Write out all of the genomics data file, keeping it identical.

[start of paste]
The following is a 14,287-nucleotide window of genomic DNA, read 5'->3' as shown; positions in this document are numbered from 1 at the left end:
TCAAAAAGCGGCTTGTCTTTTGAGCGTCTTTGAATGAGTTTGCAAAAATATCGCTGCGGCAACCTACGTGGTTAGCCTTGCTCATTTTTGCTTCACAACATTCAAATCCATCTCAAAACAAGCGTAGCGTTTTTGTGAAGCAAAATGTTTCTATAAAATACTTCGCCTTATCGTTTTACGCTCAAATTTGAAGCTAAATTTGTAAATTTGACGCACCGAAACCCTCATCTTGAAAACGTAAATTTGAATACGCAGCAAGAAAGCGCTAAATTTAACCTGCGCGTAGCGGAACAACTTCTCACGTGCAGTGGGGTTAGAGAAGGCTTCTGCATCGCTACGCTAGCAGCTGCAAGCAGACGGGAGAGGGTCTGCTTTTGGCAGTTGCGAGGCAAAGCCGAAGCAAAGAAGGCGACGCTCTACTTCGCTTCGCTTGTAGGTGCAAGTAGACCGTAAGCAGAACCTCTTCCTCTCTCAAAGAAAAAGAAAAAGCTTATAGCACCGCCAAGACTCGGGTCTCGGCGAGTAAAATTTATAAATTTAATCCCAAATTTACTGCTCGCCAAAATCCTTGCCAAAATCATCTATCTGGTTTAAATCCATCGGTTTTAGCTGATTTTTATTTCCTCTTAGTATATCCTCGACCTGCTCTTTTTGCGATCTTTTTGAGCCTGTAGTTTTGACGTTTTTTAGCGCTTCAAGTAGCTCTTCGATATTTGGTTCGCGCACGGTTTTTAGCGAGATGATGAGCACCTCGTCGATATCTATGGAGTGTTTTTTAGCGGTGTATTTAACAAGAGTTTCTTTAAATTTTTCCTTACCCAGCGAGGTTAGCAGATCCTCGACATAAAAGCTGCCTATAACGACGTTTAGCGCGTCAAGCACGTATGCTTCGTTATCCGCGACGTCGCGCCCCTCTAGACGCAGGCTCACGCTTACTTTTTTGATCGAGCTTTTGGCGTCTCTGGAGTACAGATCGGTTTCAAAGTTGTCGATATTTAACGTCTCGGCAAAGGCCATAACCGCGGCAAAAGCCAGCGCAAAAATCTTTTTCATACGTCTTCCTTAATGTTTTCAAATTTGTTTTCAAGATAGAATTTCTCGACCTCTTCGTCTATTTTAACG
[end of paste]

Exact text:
The following is a 14,287-nucleotide window of genomic DNA, read 5'->3' as shown; positions in this document are numbered from 1 at the left end:
TCAAAAAGCGGCTTGTCTTTTGAGCGTCTTTGAATGAGTTTGCAAAAATATCGCTGCGGCAACCTACGTGGTTAGCCTTGCTCATTTTTGCTTCACAACATTCAAATCCATCTCAAAACAAGCGTAGCGTTTTTGTGAAGCAAAATGTTTCTATAAAATACTTCGCCTTATCGTTTTACGCTCAAATTTGAAGCTAAATTTGTAAATTTGACGCACCGAAACCCTCATCTTGAAAACGTAAATTTGAATACGCAGCAAGAAAGCGCTAAATTTAACCTGCGCGTAGCGGAACAACTTCTCACGTGCAGTGGGGTTAGAGAAGGCTTCTGCATCGCTACGCTAGCAGCTGCAAGCAGACGGGAGAGGGTCTGCTTTTGGCAGTTGCGAGGCAAAGCCGAAGCAAAGAAGGCGACGCTCTACTTCGCTTCGCTTGTAGGTGCAAGTAGACCGTAAGCAGAACCTCTTCCTCTCTCAAAGAAAAAGAAAAAGCTTATAGCACCGCCAAGACTCGGGTCTCGGCGAGTAAAATTTATAAATTTAATCCCAAATTTACTGCTCGCCAAAATCCTTGCCAAAATCATCTATCTGGTTTAAATCCATCGGTTTTAGCTGATTTTTATTTCCTCTTAGTATATCCTCGACCTGCTCTTTTTGCGATCTTTTTGAGCCTGTAGTTTTGACGTTTTTTAGCGCTTCAAGTAGCTCTTCGATATTTGGTTCGCGCACGGTTTTTAGCGAGATGATGAGCACCTCGTCGATATCTATGGAGTGTTTTTTAGCGGTGTATTTAACAAGAGTTTCTTTAAATTTTTCCTTACCCAGCGAGGTTAGCAGATCCTCGACATAAAAGCTGCCTATAACGACGTTTAGCGCGTCAAGCACGTATGCTTCGTTATCCGCGACGTCGCGCCCCTCTAGACGCAGGCTCACGCTTACTTTTTTGATCGAGCTTTTGGCGTCTCTGGAGTACAGATCGGTTTCAAAGTTGTCGATATTTAACGTCTCGGCAAAGGCCATAACCGCGGCAAAAGCCAGCGCAAAAATCTTTTTCATACGTCTTCCTTAATGTTTTCAAATTTGTTTTCAAGATAGAATTTCTCGACCTCTTCGTCTATTTTAACG